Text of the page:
I’ve been doing some thinking…
It’s been a while since I last wrote here. Lots of reasons why—large staff to work with to train to be the best Chaplain corps in the nation; final prep for CPE launch (more work than I imagined, but have a great Senior Leadership Team to lean on); Connie’s surgery; actual launch of CPE, to name a few.
As I have been planning this unit of CPE, the topic of genograms popped to the surface. What a revealing exercise for any of us! I am literally looking at each descriptor of relationship mentioned. The ‘fused relationship’ was one I wanted to explore more fully. Some say it describes people who can’t live with or without someone else. Man, what a conflicted relationship. I came across some really insightful material that speaks to this. Read on for your own edification.
One of the best tests of whether a couple is emotionally fused or not is how they handle conflict. Emotionally fused relationships often struggle to live in any sort of disagreement. Because individuals in emotionally fused couples define intimacy as “getting what I want” they will often listen only to those messages that make them feel loved. But as therapist David Schnarch puts it,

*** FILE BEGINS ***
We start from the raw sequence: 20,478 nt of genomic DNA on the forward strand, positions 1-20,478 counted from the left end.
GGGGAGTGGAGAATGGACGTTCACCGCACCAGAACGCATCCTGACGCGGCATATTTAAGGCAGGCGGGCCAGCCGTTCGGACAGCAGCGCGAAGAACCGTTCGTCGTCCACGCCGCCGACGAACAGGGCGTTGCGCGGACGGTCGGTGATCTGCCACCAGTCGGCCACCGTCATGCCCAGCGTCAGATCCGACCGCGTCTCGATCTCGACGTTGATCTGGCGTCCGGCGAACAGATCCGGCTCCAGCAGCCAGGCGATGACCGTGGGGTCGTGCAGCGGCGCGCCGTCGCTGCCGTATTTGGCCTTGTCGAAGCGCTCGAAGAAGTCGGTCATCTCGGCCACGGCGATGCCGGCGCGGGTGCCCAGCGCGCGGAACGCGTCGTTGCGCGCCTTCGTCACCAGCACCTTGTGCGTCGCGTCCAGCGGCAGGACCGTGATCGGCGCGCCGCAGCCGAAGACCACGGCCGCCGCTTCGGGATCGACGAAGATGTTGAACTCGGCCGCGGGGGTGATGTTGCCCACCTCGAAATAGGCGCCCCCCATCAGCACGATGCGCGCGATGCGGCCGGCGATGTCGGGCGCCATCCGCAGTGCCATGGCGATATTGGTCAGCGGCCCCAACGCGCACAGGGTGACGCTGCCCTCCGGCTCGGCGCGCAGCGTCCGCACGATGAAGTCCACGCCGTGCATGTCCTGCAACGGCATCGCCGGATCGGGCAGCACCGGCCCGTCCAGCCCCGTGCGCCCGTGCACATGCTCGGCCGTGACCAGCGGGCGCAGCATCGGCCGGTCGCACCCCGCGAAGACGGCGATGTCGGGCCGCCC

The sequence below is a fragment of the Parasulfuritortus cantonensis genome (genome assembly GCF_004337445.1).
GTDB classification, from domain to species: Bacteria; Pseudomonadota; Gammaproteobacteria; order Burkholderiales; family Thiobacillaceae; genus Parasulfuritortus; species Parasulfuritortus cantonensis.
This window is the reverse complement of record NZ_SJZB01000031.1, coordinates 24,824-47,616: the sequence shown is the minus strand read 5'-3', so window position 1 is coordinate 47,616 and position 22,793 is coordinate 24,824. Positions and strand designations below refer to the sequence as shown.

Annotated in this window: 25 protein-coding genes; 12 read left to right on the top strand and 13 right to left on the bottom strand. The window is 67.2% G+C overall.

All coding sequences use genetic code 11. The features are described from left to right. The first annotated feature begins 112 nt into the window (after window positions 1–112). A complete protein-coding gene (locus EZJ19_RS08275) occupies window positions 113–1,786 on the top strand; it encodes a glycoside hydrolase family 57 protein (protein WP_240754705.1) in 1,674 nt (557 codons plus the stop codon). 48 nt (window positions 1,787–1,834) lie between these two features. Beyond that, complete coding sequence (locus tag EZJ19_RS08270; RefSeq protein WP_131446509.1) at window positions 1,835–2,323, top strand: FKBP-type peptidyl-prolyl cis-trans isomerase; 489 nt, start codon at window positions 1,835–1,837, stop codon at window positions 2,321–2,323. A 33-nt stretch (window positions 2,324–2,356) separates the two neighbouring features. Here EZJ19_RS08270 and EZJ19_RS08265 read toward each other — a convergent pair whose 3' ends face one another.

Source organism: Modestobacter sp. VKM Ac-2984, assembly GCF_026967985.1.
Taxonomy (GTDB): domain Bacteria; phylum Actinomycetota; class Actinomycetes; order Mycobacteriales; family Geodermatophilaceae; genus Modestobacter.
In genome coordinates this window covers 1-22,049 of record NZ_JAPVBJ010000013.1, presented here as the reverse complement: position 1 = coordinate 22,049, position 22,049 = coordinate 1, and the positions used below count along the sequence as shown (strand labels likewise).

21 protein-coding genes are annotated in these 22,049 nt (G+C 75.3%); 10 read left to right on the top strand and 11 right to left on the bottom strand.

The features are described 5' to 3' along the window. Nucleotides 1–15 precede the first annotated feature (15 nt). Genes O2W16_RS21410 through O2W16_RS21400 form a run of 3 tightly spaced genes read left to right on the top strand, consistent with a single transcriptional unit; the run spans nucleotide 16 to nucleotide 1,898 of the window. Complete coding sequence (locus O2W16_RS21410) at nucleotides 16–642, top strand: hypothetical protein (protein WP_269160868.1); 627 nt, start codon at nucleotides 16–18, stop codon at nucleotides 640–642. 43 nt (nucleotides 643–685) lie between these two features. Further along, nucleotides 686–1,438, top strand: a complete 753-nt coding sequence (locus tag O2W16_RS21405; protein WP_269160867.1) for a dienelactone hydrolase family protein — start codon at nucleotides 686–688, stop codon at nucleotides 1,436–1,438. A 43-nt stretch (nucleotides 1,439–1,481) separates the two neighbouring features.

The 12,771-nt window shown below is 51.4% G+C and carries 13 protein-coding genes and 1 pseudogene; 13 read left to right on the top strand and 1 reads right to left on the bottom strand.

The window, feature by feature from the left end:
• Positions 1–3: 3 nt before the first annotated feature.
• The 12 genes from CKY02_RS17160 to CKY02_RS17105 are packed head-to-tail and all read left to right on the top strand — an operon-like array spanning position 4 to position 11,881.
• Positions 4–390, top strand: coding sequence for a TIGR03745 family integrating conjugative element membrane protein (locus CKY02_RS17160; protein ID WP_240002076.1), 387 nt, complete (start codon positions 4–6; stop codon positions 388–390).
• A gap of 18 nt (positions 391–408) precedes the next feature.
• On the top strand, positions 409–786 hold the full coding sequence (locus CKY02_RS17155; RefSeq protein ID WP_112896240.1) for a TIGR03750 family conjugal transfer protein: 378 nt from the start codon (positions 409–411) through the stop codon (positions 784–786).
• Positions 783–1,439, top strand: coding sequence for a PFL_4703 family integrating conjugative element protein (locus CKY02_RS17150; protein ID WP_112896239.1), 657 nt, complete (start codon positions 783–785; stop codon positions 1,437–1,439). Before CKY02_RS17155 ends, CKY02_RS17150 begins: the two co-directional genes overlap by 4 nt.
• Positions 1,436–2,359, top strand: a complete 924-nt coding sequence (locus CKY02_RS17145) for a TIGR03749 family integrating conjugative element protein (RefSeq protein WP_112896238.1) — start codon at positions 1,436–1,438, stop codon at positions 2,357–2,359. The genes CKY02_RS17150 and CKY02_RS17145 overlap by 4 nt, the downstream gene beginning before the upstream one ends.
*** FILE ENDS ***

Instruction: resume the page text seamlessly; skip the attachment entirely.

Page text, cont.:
"Communication is no assurance of intimacy if you can’t stand the message. “Good communication” is often mistaken for your partner perceiving you the way you want to be seen or understood. “We don’t communicate” is code for “I refuse to accept that message—send me a different one! How dare you see me [or the issue] that way!” (from fire by fire, by Matt Anderson, http://www.conversantlife.com/relationships/when-emotional-fusion-happens)
As a Chaplain explores his or her most valued relationship, this concept has to be examined in some fashion. Modeling healthy relationships goes a long way to validating our message of hope and comfort delivered with a non-anxious presence.